June 16, 2006
In This Issue
President Bush will create the world’s largest protected marine area, designating as a national monument a 1,200-mile-long chain of small Hawaiian islands and surrounding waters and reefs that are home to a spectacular array of sea life, senior administration officials said.
In his second use of the 100-year old National Antiquities Act, which empowers the president to protect important cultural or geological resources instantly, Mr. Bush will enact a suite of strict rules for the area, including a five-year phasing out of commercial and sport fishing, officials said. It will ban other extractive industries and limit most visitors to the islands to scientists and researchers, according to administration officials.
The chain of largely uninhabited atolls, seamounts, reefs and shoals, which sweeps northwest from the big islands of Hawaii, is called the Northwestern Hawaiian Islands and is home to some 7,000 species of marine life, including endangered green sea turtles and Hawaiian monk seals and millions of breeding seabirds.
Representatives of groups seeking to sustain Pacific fishing activity expressed concern as news of the new designation spread.
Kitty M. Simonds, Executive Director of the Western Pacific Fishery Management Council, one of eight regional advisory bodies to federal fisheries agencies, said the group planned to fight a complete closing of fishing in the area.
“We supported the sanctuary concept but wanted the continuation of our healthy bottom fisheries up there,” Ms. Simonds said.
The Western Governors’ Association unanimously passed a resolution calling on states and cities to reduce human-produced greenhouse gas emissions. However, the governors did not establish any binding targets.
The resolution formally acknowledged that greenhouse gases are on the rise and that states need to take action to reduce global warming while still meeting growing energy demands.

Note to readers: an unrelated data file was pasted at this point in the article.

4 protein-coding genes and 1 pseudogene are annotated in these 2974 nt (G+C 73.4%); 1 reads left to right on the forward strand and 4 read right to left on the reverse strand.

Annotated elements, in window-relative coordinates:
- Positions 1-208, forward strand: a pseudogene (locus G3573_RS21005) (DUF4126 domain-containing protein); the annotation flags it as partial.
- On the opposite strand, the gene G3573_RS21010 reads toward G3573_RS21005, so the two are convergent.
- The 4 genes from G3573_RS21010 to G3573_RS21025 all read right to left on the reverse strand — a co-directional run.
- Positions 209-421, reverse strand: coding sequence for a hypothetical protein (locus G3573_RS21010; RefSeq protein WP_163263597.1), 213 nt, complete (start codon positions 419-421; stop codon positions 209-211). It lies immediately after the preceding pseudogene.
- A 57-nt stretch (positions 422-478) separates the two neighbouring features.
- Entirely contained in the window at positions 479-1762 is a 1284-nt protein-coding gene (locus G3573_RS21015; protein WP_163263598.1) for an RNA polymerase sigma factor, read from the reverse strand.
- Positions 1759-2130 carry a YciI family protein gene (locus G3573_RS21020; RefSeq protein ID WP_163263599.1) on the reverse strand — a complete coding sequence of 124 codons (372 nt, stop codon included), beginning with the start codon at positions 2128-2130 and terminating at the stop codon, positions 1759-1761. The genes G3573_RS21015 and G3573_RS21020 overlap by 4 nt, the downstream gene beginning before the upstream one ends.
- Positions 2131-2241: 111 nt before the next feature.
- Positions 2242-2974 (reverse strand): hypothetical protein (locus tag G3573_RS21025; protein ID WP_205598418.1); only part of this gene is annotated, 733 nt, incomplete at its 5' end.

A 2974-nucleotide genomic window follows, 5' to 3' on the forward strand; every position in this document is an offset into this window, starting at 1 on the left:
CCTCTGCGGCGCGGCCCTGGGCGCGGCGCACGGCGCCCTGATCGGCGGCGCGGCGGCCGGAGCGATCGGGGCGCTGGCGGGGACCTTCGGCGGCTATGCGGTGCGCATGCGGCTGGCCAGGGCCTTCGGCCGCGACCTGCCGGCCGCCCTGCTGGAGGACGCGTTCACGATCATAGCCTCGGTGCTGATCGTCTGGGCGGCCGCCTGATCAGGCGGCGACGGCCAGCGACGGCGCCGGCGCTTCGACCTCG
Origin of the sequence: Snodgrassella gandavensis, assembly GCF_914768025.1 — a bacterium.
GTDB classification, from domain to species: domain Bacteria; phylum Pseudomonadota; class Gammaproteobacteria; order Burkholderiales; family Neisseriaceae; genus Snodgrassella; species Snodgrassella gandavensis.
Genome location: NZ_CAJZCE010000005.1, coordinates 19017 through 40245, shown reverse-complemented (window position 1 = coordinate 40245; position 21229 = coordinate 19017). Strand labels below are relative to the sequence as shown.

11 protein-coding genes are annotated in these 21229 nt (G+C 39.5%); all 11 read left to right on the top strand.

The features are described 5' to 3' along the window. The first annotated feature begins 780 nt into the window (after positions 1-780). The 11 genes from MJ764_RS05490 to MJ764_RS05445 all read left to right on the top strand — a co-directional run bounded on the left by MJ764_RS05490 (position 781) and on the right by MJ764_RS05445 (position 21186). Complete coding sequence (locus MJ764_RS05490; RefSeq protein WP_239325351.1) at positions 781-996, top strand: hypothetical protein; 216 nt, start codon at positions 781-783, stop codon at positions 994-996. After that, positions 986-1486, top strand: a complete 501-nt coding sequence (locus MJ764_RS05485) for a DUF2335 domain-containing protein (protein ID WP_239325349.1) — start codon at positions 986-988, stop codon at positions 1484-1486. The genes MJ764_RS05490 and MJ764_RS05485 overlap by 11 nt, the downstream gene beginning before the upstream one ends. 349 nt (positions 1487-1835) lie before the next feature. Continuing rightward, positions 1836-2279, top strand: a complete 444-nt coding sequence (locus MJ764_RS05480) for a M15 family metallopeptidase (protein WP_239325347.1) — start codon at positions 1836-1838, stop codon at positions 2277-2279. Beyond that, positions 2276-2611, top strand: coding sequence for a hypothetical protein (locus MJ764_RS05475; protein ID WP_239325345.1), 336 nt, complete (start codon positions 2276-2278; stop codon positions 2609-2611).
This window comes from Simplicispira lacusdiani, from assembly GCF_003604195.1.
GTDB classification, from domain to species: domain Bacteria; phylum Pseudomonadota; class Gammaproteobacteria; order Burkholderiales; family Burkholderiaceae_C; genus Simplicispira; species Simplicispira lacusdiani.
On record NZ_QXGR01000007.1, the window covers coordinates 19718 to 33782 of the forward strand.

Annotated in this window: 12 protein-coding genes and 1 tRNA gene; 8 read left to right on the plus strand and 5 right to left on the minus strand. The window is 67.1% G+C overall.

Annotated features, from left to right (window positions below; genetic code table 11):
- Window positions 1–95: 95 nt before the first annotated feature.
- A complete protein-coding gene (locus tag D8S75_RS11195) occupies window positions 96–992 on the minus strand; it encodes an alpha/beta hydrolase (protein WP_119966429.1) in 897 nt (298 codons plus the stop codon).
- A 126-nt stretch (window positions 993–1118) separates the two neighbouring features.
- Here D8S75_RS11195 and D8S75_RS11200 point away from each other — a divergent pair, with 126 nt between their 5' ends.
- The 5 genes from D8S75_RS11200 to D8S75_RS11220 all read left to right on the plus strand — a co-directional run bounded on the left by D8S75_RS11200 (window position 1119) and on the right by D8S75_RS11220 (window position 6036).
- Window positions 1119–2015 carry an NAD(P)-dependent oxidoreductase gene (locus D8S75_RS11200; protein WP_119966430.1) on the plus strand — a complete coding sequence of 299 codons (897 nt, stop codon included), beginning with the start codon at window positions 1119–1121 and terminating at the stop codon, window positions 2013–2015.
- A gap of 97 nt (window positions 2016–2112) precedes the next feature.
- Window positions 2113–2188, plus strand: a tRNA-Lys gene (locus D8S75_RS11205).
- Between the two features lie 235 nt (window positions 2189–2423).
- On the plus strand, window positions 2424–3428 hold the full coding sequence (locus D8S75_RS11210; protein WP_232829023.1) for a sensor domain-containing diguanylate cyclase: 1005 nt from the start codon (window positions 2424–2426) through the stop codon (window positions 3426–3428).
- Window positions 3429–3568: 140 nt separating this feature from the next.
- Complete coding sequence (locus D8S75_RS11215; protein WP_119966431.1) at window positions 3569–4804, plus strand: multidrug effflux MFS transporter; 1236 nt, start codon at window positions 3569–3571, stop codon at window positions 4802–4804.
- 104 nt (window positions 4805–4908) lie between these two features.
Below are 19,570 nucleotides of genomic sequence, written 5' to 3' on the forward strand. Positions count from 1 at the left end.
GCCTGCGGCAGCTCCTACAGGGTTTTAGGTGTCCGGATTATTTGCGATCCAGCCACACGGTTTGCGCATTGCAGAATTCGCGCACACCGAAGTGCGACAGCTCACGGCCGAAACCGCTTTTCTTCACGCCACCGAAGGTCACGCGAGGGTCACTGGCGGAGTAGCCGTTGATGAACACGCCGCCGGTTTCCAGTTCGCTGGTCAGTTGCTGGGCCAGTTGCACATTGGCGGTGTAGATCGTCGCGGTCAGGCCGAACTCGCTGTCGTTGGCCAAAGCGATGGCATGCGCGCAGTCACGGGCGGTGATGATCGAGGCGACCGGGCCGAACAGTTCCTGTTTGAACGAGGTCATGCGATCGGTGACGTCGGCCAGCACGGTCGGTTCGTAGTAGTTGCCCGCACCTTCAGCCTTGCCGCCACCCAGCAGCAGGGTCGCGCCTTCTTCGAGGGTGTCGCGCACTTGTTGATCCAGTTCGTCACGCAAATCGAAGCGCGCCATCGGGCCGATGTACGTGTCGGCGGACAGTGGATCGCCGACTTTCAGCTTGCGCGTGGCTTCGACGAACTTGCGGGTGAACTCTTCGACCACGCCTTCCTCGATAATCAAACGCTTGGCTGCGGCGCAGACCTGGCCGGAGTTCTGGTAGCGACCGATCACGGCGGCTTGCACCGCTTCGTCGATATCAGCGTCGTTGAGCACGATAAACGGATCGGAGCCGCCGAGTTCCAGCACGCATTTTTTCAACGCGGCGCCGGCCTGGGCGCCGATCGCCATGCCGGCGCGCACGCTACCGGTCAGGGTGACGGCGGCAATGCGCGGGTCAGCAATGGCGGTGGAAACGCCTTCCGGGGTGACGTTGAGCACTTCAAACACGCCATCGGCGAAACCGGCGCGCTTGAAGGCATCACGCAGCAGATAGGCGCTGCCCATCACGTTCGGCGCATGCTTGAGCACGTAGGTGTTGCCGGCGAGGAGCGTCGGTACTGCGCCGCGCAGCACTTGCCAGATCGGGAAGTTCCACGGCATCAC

California Gov. Arnold Schwarzenegger (R) urged a stronger stance on the issue before the association voted on the resolution. “We’ve made progress in everyone agreeing it’s a serious problem. But unless we set specific goals and targets with specific ways to measure our performance, a resolution won’t mean very much,” he said. “My friends, it’s long past the time when it’s OK to just talk about these problems.”
The resolution states that 11 national academies of science from major nations agree that climate change is occurring and is “influenced by human activity.”
The Fish and Wildlife Service and National Marine Fisheries Service agreed to shield loggers and forest landowners from parts of the Endangered Species Act for 50 years if they follow the state of Washington’s new rules protecting salmon. The sweeping deal is one of the biggest programs of its kind in the nation.
The “Forests and Fish” Habitat Conservation Plan (HCP) covers 9.3 million acres of mostly private forests, encompassing just over 20 percent of the state, making it second only to the red-cockaded woodpecker HCP on private timberlands in Georgia.